Figures released by the European Wind Energy Association (EWEA) record a European record for wind power, with more than 6,000 MW installed in 2005.
Industry statistics for the EU wind energy market show that cumulative wind power capacity increased by 6,183 MW or 18% to 40,504 MW at the end of 2005, up from 34,372 MW in 2004.
The growth, says EWEA, represents a wind turbine manufacturing turnover of some €6 billion and surpasses the 1997 European Commission White Paper target for 40 GW by 2010.
Cumulative wind power capacity in the EU has increased by an average 32% per year over the ten year period to 2005 reflecting growth of 22% in terms of annual installations. In 2005, the European market grew by 6%, achieved despite a combined reduction in installations of more than 500 MW between the European leaders in terms of wind capacity Germany and Spain.
Professor Arthouros Zervos, president of the EWEA said: “This underlines the technology’s ability to deliver fast and vast amounts of clean energy.” Zervos adds: “Although there are still many barriers to wind energy development in most EU countries, the figures demonstrate a healthy underlying trend in the market. The sector is gradually becoming less reliant on a few key markets in Europe. That trend is even stronger when we look at the global market for wind energy in 2005, with more countries significantly increasing investments in wind power technology, not least USA and India.”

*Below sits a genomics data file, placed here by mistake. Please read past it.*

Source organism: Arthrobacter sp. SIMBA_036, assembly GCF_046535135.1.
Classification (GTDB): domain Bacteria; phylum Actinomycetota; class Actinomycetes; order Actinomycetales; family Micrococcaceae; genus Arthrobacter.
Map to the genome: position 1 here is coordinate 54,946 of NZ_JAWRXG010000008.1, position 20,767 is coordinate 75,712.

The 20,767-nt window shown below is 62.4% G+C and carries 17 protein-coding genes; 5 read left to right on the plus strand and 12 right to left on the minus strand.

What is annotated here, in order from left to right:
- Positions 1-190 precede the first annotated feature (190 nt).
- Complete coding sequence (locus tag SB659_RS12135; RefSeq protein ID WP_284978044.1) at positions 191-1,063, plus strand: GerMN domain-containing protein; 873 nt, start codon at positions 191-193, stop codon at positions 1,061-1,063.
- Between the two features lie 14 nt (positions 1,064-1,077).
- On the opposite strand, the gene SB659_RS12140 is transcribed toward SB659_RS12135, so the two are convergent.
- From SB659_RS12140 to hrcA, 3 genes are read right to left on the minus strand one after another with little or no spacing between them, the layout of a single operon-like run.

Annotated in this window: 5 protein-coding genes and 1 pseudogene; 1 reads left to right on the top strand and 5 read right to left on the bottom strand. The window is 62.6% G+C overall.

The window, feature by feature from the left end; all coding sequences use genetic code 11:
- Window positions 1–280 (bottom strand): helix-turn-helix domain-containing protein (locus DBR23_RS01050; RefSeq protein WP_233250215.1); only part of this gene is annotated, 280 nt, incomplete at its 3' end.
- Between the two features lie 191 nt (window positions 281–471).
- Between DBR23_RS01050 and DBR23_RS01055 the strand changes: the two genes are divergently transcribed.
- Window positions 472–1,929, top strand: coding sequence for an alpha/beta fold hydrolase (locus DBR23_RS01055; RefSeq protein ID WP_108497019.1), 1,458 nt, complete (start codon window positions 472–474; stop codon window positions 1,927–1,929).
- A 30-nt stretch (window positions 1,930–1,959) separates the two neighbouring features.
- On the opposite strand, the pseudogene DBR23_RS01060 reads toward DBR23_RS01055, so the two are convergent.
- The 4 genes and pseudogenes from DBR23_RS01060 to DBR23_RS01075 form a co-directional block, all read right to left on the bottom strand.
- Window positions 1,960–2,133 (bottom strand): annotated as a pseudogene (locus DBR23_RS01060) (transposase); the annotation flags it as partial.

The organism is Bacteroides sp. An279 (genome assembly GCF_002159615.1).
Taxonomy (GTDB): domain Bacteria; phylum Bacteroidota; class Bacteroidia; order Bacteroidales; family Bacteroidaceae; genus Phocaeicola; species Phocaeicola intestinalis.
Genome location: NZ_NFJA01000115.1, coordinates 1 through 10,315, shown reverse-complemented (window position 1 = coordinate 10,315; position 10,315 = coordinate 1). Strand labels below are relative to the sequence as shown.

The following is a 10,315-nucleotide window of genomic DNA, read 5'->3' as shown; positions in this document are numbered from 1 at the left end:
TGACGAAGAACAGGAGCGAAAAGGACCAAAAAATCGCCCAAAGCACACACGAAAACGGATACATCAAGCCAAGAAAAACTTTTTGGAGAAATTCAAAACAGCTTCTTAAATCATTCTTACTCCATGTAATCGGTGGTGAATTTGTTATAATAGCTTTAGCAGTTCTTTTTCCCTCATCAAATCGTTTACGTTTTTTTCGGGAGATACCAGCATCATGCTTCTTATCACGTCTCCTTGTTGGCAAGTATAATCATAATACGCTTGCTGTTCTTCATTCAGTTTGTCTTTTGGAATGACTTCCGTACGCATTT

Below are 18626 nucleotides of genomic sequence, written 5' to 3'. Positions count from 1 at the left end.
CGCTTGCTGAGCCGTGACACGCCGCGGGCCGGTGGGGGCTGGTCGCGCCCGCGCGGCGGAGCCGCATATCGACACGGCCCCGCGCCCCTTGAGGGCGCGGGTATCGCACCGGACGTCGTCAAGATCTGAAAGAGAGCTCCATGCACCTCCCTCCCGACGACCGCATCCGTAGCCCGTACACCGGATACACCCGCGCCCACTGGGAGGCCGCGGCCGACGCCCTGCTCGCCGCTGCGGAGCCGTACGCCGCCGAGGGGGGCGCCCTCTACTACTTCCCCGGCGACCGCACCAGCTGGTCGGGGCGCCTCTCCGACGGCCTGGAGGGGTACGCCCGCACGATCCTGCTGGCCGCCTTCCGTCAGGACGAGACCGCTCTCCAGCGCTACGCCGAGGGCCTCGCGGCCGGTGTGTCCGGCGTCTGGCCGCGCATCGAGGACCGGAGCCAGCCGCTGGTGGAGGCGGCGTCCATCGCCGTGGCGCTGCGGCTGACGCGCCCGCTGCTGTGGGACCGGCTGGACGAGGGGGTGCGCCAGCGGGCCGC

The top five European wind energy markets in 2005 were Germany (1,808 MW), Spain (1,764 MW), Portugal (500 MW), Italy (452 MW) and the UK (446 MW). Germany and Spain each have more than 10 GW of cumulative installed capacity with 18,428 MW and 10,027 MW respectively. A further seven countries have more than 1 GW including, Denmark 3,122 MW; Italy 1,717 MW; UK 1,353 MW; Netherlands 1,219 MW and Portugal 1,022 MW. The 40,504 MW installed in the EU by the end of 2005 will, in an average wind year, produce some 83 TWh of electricity, equal to 2.8% of EU electricity consumption in 2004.
Meanwhile, European Transmission System Operators (TSOs) are to launch a study to investigate the impact of the integration of wind capacity on the wider European transmission network. The European Wind Integration Study (EWIS) project is to be conducted by ETSO and UCTE and a consortium of 16 TSOs from 14 countries. The study aims to address network issues associated with large scale wind farms and to make recommendations for a generic and harmonised European-wide approach towards wind energy issues.